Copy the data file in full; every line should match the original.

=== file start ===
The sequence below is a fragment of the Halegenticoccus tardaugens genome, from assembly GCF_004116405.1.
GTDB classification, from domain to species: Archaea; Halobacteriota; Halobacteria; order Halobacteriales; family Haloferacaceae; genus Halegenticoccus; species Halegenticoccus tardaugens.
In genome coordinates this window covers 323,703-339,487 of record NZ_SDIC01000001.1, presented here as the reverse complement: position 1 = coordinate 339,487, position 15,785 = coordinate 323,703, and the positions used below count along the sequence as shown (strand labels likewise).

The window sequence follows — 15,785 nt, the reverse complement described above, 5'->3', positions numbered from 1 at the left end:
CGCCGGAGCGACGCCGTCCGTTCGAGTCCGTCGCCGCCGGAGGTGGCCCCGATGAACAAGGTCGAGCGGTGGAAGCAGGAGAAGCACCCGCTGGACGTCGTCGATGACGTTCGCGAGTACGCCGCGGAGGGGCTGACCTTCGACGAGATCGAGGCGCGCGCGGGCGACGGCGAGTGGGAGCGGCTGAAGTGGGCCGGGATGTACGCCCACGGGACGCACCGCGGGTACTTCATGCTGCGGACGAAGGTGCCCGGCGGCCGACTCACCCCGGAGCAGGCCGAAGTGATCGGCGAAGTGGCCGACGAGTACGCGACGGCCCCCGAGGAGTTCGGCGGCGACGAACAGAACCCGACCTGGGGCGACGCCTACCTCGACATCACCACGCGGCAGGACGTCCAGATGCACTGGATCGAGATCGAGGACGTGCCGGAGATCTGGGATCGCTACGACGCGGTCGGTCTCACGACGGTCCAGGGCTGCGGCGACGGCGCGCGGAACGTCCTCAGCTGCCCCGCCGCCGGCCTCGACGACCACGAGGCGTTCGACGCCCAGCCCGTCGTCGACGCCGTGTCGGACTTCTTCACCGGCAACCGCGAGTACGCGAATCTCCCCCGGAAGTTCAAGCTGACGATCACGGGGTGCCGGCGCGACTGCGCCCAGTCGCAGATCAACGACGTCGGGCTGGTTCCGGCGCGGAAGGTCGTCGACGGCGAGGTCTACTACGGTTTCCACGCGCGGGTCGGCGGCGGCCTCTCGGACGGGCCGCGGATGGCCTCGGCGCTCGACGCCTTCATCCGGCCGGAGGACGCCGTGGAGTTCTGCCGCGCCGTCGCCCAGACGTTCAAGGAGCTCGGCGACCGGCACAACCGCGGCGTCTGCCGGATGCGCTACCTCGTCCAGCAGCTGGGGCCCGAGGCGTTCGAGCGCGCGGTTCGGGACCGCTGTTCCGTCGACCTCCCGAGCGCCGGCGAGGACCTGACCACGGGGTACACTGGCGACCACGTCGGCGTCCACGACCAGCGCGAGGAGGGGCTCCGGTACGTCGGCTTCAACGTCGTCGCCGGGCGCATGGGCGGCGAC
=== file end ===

The sequence below is a fragment of the Halegenticoccus tardaugens genome, from assembly GCF_004116405.1.
GTDB classification, from domain to species: Archaea; Halobacteriota; Halobacteria; order Halobacteriales; family Haloferacaceae; genus Halegenticoccus; species Halegenticoccus tardaugens.
In genome coordinates this window covers 323,703-339,487 of record NZ_SDIC01000001.1, presented here as the reverse complement: position 1 = coordinate 339,487, position 15,785 = coordinate 323,703, and the positions used below count along the sequence as shown (strand labels likewise).

The window sequence follows — 15,785 nt, the reverse complement described above, 5'->3', positions numbered from 1 at the left end:
CGCCGGAGCGACGCCGTCCGTTCGAGTCCGTCGCCGCCGGAGGTGGCCCCGATGAACAAGGTCGAGCGGTGGAAGCAGGAGAAGCACCCGCTGGACGTCGTCGATGACGTTCGCGAGTACGCCGCGGAGGGGCTGACCTTCGACGAGATCGAGGCGCGCGCGGGCGACGGCGAGTGGGAGCGGCTGAAGTGGGCCGGGATGTACGCCCACGGGACGCACCGCGGGTACTTCATGCTGCGGACGAAGGTGCCCGGCGGCCGACTCACCCCGGAGCAGGCCGAAGTGATCGGCGAAGTGGCCGACGAGTACGCGACGGCCCCCGAGGAGTTCGGCGGCGACGAACAGAACCCGACCTGGGGCGACGCCTACCTCGACATCACCACGCGGCAGGACGTCCAGATGCACTGGATCGAGATCGAGGACGTGCCGGAGATCTGGGATCGCTACGACGCGGTCGGTCTCACGACGGTCCAGGGCTGCGGCGACGGCGCGCGGAACGTCCTCAGCTGCCCCGCCGCCGGCCTCGACGACCACGAGGCGTTCGACGCCCAGCCCGTCGTCGACGCCGTGTCGGACTTCTTCACCGGCAACCGCGAGTACGCGAATCTCCCCCGGAAGTTCAAGCTGACGATCACGGGGTGCCGGCGCGACTGCGCCCAGTCGCAGATCAACGACGTCGGGCTGGTTCCGGCGCGGAAGGTCGTCGACGGCGAGGTCTACTACGGTTTCCACGCGCGGGTCGGCGGCGGCCTCTCGGACGGGCCGCGGATGGCCTCGGCGCTCGACGCCTTCATCCGGCCGGAGGACGCCGTGGAGTTCTGCCGCGCCGTCGCCCAGACGTTCAAGGAGCTCGGCGACCGGCACAACCGCGGCGTCTGCCGGATGCGCTACCTCGTCCAGCAGCTGGGGCCCGAGGCGTTCGAGCGCGCGGTTCGGGACCGCTGTTCCGTCGACCTCCCGAGCGCCGGCGAGGACCTGACCACGGGGTACACTGGCGACCACGTCGGCGTCCACGACCAGCGCGAGGAGGGGCTCCGGTACGTCGGCTTCAACGTCGTCGCCGGGCGCATGGGCGGCGAC